ALKS 5461 has already demonstrated efficacy versus placebo as an adjunctive major depressive disorder treatment in short-term randomized clinical trials. In a poster, researchers reported on the long-term efficacy, safety, and tolerability of the proposed therapy.
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ALKS 5461, a combined buprenorphine and samidorphan therapy, is a novel treatment for major depressive disorder (MDD) that is intended to address endogenous opioid dysregulation in the context of MDD. The investigational drug has already demonstrated efficacy versus placebo as an adjunctive MDD treatment in short-term randomized clinical trials, and in a poster presentation at the American Psychiatric Association 2018 Annual Meeting, researchers reported on the long-term efficacy, safety, and tolerability of the proposed therapy.
The ongoing, 12-month, open-label study, NCT02141399, included patients who had participated in 1 of 4 previous short-term studies as well as new patients, all of whom had confirmed diagnoses of MDD and a history of inadequate response to standard antidepressant therapies. Exclusion criteria included the use of opioid agonists within 14 days and a history of intolerance to buprenorphine or opioid antagonists. All patients (n = 1454) in the trial were treated with standard antidepressant therapy for at least 8 weeks prior to initiating treatment with the study drug.
Patients received sublingually administered ALKS 5461 as adjunctive treatment for up to 52 weeks. The trial’s primary efficacy measure was change from baseline in the Montgomery—Åsberg Depression Rating Scale (MADRS-10), and safety of the drug was assessed using adverse events (AEs), vital signs, laboratory analyses, and electrocardiography.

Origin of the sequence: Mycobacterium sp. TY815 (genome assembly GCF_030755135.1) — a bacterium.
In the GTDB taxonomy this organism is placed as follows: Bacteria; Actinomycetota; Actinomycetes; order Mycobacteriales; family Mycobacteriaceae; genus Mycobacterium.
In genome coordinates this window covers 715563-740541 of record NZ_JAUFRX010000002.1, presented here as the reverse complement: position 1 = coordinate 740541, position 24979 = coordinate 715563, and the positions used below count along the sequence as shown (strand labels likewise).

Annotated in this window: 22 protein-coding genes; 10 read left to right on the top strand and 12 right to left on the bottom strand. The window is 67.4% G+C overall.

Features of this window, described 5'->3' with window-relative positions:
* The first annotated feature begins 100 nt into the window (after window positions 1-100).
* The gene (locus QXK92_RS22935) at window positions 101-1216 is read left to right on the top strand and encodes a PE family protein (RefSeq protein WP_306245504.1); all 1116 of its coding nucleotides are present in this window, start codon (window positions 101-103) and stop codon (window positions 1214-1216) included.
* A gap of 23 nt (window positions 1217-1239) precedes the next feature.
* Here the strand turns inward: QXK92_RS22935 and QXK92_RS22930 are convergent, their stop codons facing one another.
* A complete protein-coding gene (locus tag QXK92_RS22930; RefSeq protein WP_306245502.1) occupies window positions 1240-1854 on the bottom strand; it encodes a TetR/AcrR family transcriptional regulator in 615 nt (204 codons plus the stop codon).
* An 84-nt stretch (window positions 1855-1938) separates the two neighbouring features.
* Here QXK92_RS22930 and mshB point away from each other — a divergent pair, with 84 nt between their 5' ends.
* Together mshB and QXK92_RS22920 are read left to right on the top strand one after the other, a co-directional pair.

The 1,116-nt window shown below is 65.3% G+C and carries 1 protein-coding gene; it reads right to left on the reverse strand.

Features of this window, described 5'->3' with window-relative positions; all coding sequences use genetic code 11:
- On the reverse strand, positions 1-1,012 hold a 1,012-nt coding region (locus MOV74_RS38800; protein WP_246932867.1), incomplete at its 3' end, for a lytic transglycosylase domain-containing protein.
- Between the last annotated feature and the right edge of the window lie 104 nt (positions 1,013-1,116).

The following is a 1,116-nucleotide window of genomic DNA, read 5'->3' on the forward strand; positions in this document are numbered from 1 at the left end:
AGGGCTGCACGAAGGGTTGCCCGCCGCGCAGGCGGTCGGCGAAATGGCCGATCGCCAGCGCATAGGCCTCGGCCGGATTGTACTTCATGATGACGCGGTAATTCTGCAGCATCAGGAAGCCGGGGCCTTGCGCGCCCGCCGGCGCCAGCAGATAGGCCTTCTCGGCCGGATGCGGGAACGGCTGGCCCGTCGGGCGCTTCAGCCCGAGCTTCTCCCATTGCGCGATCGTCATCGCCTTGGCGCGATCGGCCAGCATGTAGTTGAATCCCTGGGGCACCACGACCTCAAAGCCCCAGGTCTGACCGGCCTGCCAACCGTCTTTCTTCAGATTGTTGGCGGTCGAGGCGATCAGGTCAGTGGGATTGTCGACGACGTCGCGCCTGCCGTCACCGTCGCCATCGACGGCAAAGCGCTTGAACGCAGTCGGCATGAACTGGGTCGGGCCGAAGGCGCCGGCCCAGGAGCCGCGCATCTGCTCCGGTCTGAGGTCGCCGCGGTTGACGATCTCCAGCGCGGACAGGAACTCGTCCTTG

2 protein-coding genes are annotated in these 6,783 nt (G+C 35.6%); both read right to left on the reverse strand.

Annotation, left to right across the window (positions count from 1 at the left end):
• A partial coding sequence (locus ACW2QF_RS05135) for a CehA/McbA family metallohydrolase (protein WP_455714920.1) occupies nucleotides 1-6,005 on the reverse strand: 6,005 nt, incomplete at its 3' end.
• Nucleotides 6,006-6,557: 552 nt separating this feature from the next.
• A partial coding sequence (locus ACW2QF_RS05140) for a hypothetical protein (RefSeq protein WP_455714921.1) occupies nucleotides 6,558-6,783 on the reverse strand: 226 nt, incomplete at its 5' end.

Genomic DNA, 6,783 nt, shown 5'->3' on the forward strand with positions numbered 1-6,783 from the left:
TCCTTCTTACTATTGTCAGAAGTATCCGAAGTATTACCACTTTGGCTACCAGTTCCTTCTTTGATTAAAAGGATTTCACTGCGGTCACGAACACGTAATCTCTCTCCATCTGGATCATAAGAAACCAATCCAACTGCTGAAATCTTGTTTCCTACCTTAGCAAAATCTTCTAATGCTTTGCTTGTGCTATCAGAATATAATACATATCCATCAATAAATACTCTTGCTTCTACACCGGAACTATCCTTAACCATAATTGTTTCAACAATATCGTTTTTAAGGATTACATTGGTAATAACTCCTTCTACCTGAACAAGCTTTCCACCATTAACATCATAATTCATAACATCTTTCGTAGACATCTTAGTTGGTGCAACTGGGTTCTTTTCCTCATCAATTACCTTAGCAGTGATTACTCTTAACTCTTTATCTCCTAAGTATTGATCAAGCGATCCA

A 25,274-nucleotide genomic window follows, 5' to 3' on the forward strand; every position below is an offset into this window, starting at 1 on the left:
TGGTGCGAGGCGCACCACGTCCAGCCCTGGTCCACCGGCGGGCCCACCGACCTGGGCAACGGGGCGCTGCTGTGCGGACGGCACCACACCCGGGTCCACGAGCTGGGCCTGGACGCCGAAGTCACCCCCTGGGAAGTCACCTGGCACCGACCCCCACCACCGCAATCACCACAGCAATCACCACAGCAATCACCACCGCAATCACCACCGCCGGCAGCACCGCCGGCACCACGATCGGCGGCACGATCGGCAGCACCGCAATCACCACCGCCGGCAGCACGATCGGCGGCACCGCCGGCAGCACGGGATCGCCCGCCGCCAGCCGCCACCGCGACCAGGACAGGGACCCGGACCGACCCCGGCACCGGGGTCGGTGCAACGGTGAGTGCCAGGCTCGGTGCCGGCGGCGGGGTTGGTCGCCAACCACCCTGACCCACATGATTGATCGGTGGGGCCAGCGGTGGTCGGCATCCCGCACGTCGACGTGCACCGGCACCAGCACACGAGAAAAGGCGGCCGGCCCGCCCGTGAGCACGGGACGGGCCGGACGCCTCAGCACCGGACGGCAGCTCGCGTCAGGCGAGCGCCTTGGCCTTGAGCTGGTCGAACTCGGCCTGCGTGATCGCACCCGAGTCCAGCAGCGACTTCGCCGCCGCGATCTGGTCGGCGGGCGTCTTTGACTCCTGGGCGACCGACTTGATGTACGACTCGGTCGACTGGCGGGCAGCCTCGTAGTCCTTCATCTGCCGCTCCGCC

In total, 49% of patients completed the full year of study; 11% discontinued due to an AE. The researchers found that the mean MADRS-10 scores decreased from baseline, and that these decreases were maintained at the end of the study. The rate of patients achieving remission from their MDD was 52.5% at 12 months.
The most commonly reported AEs were nausea, headache, constipation, dizziness, and somnolence, and the study drug was not associated with any changes in laboratory or metabolic parameters, or with a change in body weight. No evidence of withdrawal at the time of treatment discontinuation was observed.
Overall, said the investigators, ALKS 5461 showed a durable antidepressant effect up to 52 weeks in patients with MDD, and the study drug was well tolerated, with an AE profile consistent with that reported in short-term trials.
Thase ME, Stanford AD, Memisoglu A, et al. Long-term efficacy, safety, and tolerability of adjunctive ALKS 5461 in patients with major depressive disorder enrolled in an ongoing phase 3 study. Presented at the American Psychiatric Association 2018 meeting, May 8, 2018; New York, New York. Abstract #P8-048.